(11 am. – promoted by ek hornbeck)
Welcome to the 17th installment of “Considered Forthwith.”
This weekly series looks at the various committees in the House and the Senate. Committees are the workshops of our democracy. This is where bills are considered, revised, and occasionally advance for consideration by the House and Senate. Most committees also have the authority to exercise oversight of related executive branch agencies.
This week I’m examining the House Committee on Small Business and the Senate Committee on Small Business and Entrepreneurship. These are not the most glamorous committee assignments, but anyone who owns, plans to own, or works for a small business should pay attention. It is important for small businesses to start growing their audience as soon as they can. Companies like Vantiq can help businesses grow, as this can assist them to the level of success, as all businesses have the ability to achieve, especially through the use of technology. However, technology comes at a price. As technology can be expensive, it’s important that companies try and find some spare cash to aid their growth. If a startup business is struggling to find money to help themselves grow, they might want to look into usda business loans to try and get some money behind them to ensure they can push their business to grow more. It’s important that small businesses have access to some money as marketing and technology do cost money.
Here are the committee members:
Democrats: Chairwoman Nydia Velázquez of New York; Dennis Moore of Kansas; Heath Shuler of North Carolina; Kathy Dahlkemper of Pennsylvania; Kurt Schrader of Oregon; Ann Kirkpatrick of Arizona; Glenn Nye of Virginia; Mike Michaud of Maine; Melissa Bean of Illinois; Daniel Lipinski of Illinois; Jason Altmire of Pennsylvania; Yvette Clarke of New York; Brad Ellsworth of Indiana; Joe Sestak of Pennsylvania; Bobby Bright of Alabama; Parker Griffith of Alabama; Deborah Halvorson of Illinois
Republicans: Ranking Member Sam Graves of Missouri; Roscoe Bartlett of Maryland; Todd Akin of Missouri; Steve King of Iowa; Lynn Westmoreland of Georgia; Louie Gohmert of Texas; Mary Fallin of Oklahoma; Vern Buchanan of Florida; Blaine Luetkemeyer of Missouri; Aaron Schock of Illinois; Glenn Thompson of Pennsylvania; Mike Coffman of Colorado
Democrats: Chairwoman Mary L. Landrieu (LA); John F. Kerry (MA); Carl Levin (MI); Tom Harkin (IA); Joseph I. Lieberman (CT); Maria Cantwell (WA); Evan Bayh (IN); Mark L. Pryor (AR); Benjamin L. Cardin (MD); Jeanne Shaheen (NH); Kay Hagan (NC)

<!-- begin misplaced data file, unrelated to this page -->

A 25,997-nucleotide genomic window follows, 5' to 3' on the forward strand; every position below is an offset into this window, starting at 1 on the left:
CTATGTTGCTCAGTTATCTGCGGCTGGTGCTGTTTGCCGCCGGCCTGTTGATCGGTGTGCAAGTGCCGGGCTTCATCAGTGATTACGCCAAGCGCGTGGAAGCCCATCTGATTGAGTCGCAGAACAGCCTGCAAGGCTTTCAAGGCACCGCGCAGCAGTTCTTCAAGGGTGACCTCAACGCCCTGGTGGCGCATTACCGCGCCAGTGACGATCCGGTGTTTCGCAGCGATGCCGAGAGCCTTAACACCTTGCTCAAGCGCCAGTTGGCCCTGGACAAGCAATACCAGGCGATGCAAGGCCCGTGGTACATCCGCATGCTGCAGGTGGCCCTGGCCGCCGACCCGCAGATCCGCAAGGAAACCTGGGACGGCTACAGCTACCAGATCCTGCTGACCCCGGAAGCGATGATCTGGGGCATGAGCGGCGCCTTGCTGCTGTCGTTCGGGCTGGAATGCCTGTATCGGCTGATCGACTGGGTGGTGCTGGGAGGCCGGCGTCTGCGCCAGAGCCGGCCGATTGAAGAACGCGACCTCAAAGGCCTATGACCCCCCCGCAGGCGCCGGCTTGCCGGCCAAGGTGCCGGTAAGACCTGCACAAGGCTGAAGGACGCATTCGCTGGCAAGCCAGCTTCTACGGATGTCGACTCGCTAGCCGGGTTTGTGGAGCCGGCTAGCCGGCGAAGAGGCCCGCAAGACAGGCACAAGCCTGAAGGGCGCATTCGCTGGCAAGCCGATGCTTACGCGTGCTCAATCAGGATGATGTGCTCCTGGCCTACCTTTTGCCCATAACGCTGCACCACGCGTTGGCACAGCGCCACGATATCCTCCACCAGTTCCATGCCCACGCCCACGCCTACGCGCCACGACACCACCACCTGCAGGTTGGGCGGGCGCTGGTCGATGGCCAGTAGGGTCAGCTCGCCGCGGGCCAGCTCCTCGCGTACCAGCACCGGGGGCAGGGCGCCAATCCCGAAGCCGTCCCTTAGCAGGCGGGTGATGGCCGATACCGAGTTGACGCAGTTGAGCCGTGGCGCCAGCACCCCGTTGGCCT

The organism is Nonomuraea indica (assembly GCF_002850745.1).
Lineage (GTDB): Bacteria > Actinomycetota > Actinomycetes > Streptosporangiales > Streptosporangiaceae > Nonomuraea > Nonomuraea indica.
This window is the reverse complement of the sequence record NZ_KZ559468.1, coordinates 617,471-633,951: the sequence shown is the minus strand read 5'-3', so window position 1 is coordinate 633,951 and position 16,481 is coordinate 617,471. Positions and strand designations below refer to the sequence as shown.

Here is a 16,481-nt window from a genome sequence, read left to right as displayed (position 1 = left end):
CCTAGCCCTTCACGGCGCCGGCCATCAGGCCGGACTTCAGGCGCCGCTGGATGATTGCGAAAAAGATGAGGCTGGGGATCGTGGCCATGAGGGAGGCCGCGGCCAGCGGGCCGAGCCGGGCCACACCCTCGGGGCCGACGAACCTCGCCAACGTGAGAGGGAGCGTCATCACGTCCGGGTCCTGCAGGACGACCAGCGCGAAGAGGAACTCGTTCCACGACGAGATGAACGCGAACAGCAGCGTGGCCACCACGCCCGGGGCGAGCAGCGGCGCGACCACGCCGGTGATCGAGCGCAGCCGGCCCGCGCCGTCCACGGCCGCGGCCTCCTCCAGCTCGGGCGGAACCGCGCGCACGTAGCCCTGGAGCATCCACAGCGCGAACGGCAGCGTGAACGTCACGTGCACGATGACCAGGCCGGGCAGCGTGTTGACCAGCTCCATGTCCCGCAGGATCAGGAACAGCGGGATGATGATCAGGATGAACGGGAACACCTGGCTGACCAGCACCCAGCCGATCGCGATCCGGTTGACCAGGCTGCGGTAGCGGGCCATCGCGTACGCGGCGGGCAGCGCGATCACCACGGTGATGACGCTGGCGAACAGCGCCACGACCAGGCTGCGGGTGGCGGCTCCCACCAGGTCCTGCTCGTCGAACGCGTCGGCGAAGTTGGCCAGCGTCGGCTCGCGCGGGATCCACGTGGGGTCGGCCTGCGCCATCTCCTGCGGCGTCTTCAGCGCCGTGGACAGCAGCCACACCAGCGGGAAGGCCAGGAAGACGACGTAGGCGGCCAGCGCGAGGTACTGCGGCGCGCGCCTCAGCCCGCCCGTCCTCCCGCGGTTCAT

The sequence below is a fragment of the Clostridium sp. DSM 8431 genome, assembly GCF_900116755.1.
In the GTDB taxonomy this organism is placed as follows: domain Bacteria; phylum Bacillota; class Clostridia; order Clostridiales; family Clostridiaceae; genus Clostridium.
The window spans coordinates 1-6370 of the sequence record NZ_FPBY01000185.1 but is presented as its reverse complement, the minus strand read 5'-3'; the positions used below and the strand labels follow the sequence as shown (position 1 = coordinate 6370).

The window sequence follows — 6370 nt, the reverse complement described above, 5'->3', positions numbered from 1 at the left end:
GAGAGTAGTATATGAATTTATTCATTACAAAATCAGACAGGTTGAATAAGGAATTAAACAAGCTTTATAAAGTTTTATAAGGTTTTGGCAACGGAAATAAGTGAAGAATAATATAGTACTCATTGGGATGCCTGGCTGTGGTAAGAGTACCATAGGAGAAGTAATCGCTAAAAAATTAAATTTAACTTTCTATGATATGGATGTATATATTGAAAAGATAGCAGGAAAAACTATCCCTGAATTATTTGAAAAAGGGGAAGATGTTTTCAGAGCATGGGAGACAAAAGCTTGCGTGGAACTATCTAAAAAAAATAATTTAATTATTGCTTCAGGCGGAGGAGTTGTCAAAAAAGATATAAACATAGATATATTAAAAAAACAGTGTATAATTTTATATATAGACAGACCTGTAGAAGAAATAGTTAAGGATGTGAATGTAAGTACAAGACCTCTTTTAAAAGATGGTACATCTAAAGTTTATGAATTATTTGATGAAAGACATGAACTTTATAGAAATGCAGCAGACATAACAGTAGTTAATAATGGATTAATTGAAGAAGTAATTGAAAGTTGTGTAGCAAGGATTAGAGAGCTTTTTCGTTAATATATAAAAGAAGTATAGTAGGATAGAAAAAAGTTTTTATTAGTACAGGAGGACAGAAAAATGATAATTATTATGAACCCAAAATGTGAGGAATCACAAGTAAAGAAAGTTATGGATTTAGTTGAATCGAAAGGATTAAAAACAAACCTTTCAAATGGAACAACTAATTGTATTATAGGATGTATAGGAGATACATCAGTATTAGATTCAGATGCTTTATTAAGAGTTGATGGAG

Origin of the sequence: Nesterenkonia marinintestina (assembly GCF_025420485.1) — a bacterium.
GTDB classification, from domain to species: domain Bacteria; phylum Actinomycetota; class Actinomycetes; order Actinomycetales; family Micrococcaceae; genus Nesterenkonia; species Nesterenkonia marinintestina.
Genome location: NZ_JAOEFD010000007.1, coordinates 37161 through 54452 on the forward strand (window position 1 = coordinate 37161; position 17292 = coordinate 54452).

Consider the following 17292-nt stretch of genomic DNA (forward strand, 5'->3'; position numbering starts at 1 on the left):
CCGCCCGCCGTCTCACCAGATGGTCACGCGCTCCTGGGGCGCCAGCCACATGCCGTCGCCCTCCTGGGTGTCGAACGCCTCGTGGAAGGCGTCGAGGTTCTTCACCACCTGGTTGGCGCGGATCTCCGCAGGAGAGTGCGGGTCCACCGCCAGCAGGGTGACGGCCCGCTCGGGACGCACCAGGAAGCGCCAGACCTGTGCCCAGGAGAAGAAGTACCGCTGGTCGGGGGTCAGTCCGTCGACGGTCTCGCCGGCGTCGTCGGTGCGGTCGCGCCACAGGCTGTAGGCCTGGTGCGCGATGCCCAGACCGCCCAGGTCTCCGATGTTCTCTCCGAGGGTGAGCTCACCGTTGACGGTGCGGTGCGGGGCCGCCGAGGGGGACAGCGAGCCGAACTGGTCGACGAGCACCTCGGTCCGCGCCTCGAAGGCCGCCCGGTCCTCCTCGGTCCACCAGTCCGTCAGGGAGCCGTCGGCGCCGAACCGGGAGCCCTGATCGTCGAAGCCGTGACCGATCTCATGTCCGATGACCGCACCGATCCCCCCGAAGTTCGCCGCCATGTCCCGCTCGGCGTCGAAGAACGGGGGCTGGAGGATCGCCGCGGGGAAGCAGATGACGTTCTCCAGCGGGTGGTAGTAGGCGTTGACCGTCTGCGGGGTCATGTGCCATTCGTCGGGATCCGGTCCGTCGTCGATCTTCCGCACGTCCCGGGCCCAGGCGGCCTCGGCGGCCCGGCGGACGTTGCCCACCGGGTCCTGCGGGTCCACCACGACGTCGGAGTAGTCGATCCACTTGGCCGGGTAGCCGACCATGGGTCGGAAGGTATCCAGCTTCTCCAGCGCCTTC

Republicans: Ranking Member – Olympia J. Snowe (ME); Christopher S. Bond (MO); David Vitter (LA); John Thune (SD); Michael B. Enzi (WY); Johnny Isakson (GA); Roger Wicker (MS); and a Republican Leadership Designee to be named
Here is a plain language statement on the House Committee’s jurisdiction:
(T)he House Small Business Committee is charged with assessing and investigating the problems of small businesses and examining the impact of general business practices and trends on small businesses. The committee has oversight and legislative authority over the Small Business Administration (SBA) and its programs, as well as provides assistance to and protection of small businesses, including financial aid and the participation of small business enterprises in federal procurement and government contracts.
And the Senate committee’s jurisdiction:
1) Oversight of the Small Business Administration
2) Consideration of Non-SBA Legislation
Any proposed legislation reported by the Committee on Small Business and Enrepreneurship that relates to matters other than the functions of the SBA shall, at the request of the chairman of any standing committee having jurisdiction over the subject matter extraneous to the functions of the SBA, be considered and reported by such standing committee prior to its consideration by the Senate; and likewise measures reported by other committees directly relating to the SBA shall, at the request of the chairman of the Committee on Small Business and Entrepreneurship, be referred to the Committee on Small Business and Entrepreneurship for its consideration of any portions of the measure dealing with the SBA, and be reported by this committee prior to its consideration by the Senate.
3) Study of American Small Businesses
Notice that the main function of the committee is to oversee the Small Business Administration. This is an independent Executive Branch agency with a substantial, though largely invisible, influence.
Small Business Administration
The American economy is very dependent upon small business. Here are some statistics from the Census Bureau on the sheer number of small businesses and the number of people who work for them. Almost all of the employers in the United States are classified as small business and about half of all American workers are employed by a small business. A small business is generally defined as having few than 500 employees and less than $7 million in annual receipts. More details on limits by industry are here.
These employers are also the most vulnerable to market fluctuations. While large companies like Walmart and Microsoft can ride out economic downturns, a few bad months or one ill-conceived business expansion can put the independent bookstore or small factory out of business. As a result, the federal government offers some support for those businesses and people considering starting a business. The main government agency to help small business is the Small Business Administration. Since both committees oversee this agency, this would be a good time to investigate further what exactly they do.